Heavier Children Have Increased Risk of Hypertension

Children who are above average in weight have higher risks of developing hypertension.
Children who are above average in weight have higher risks of developing hypertension.

A Kaiser Permanente study of more than 800,000 young individuals in the three to seventeen year age group, presented consequential results. It revealed a 26% increased risk of hypertension amongst those with relatively excess average weight when compared to those who had weight closer to what is known as average weight.

Hypertension, if not taken care of in childhood, can develop into adulthood with possible risks of organ damage to the heart, blood vessels and other organs. As this kind of damage can be irreversible in the future, it is significant for the current and upcoming generations to guard themselves against hypertension. The opined results of this Kaiser research further prove the adverse ramifications of few extra pounds in our children.

This contemporary retrospective cohort investigation surveyed the electronic medical records of 801,019 young people enrolled at Kaiser Permanente in the Southern California region between 2008 to 2015. Scientists observed the youths’ initial body mass index (BMI) alongside their modifications in BMI during the span of five years. The researchers also scrutinized their blood pressure to recognize those with hypertension.

Experts divided normal body weight into low (5th through 39th percentile), medium (40th percentile to 59th percentile), and high (60th percentile to 84th percentile) categories so as to gain an understanding into the likelihood of hypertension at a weight lower than the usual overweight caliber. In contrast to adults, BMI ratings for children and adolescents must be interpreted relative to other individuals with corresponding age and gender.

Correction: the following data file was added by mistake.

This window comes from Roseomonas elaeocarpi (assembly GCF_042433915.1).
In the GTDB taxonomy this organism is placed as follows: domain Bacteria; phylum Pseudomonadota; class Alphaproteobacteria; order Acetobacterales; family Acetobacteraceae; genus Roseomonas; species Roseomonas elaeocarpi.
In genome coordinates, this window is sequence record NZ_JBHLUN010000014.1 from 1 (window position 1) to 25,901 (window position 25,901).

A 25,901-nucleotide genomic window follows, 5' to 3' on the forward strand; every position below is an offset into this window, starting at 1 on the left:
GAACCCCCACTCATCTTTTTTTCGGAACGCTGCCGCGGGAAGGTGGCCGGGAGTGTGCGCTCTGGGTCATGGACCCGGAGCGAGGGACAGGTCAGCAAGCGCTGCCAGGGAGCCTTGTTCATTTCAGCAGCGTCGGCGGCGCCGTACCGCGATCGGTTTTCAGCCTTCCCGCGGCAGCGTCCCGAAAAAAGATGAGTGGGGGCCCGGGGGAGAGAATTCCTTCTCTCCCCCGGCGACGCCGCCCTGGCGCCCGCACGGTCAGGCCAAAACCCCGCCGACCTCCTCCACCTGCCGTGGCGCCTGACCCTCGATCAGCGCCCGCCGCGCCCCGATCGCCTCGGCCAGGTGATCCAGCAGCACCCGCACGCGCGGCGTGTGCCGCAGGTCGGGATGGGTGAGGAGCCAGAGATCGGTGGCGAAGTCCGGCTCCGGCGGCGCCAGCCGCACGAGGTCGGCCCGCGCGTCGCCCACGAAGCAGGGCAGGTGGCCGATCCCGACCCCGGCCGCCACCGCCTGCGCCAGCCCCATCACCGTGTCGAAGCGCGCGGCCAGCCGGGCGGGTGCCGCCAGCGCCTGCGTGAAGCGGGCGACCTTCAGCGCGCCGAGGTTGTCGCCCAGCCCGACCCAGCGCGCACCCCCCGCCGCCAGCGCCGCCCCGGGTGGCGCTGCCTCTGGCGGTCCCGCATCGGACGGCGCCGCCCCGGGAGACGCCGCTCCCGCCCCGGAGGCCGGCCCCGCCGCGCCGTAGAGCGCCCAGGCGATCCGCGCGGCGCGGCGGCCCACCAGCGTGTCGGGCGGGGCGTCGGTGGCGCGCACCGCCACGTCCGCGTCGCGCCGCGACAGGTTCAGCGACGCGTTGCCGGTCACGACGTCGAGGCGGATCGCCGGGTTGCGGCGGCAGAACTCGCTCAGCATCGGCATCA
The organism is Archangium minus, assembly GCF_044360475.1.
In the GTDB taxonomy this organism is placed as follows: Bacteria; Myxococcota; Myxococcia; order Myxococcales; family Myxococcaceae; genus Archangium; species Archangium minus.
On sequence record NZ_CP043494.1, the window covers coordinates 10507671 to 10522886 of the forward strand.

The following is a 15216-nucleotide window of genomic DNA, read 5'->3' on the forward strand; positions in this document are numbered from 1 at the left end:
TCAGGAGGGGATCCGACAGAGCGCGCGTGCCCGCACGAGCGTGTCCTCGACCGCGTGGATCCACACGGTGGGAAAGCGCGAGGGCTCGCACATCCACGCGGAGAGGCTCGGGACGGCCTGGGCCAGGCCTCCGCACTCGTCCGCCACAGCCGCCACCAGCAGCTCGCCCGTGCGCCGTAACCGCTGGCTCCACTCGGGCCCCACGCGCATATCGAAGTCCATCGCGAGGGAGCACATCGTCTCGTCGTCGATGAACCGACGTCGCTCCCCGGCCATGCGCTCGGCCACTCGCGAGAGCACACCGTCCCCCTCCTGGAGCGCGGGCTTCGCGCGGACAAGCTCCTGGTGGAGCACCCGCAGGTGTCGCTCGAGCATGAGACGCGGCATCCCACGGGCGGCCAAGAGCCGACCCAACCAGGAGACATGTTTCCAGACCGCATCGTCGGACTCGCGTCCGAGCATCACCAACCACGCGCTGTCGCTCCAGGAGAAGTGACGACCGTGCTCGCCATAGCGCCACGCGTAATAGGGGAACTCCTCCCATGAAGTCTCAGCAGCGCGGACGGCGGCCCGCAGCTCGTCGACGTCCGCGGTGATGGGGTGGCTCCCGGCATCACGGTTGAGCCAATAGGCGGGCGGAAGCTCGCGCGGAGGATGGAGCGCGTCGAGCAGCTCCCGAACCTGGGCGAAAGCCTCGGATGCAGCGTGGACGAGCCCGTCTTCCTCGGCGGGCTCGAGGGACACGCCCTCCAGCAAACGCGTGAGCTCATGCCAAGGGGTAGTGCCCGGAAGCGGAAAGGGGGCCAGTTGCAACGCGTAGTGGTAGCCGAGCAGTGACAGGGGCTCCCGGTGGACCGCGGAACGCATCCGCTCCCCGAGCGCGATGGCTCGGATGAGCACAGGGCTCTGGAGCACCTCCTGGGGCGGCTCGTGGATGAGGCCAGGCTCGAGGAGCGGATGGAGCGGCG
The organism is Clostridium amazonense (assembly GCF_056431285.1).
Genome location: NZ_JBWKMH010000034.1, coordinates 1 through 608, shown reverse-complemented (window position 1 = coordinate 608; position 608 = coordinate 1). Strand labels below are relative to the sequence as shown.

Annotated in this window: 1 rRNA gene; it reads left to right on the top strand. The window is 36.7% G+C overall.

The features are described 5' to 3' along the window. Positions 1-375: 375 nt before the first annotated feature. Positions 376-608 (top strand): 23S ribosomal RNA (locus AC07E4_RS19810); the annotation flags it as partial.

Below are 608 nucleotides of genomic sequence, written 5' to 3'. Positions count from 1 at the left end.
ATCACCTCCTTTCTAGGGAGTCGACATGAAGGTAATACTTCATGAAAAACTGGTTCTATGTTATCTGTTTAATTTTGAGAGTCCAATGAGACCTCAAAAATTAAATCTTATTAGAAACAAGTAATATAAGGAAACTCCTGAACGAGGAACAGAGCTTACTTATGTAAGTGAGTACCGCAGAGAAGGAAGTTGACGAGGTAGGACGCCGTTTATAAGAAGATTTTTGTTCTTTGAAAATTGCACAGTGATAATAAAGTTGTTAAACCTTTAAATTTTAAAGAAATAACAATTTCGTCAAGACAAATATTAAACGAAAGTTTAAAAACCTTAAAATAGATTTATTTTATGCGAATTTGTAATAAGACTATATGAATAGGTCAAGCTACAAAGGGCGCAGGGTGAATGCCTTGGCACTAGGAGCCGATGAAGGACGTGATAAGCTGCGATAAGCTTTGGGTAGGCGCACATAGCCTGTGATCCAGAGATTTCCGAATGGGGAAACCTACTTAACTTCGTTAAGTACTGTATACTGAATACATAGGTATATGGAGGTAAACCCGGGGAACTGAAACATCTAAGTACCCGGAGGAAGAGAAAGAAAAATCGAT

This latest research has brought some unfavorable news to light regarding the health of youngsters. In this study, the statistics revealed that children who fall in the high range of average weight have a 26% higher likelihood of developing hypertension compared to those within the medium range.

Moreover, a child’s increase in weight as time progresses poses an alarming threat to their well-being. With every BMI unit gained annually, their chances of developing hypertension escalate by 4%.

The study also divulged that hypertension was more prevalent among boys than girls, and those belonging to state-subsidized health plans were more severely affected than those who weren’t. These facts have certainly highlighted the significance of monitoring one’s health from an early age and taking appropriate measures for disease prevention.

Source: Association of High Normal Body Weight in Youths With Risk of Hypertension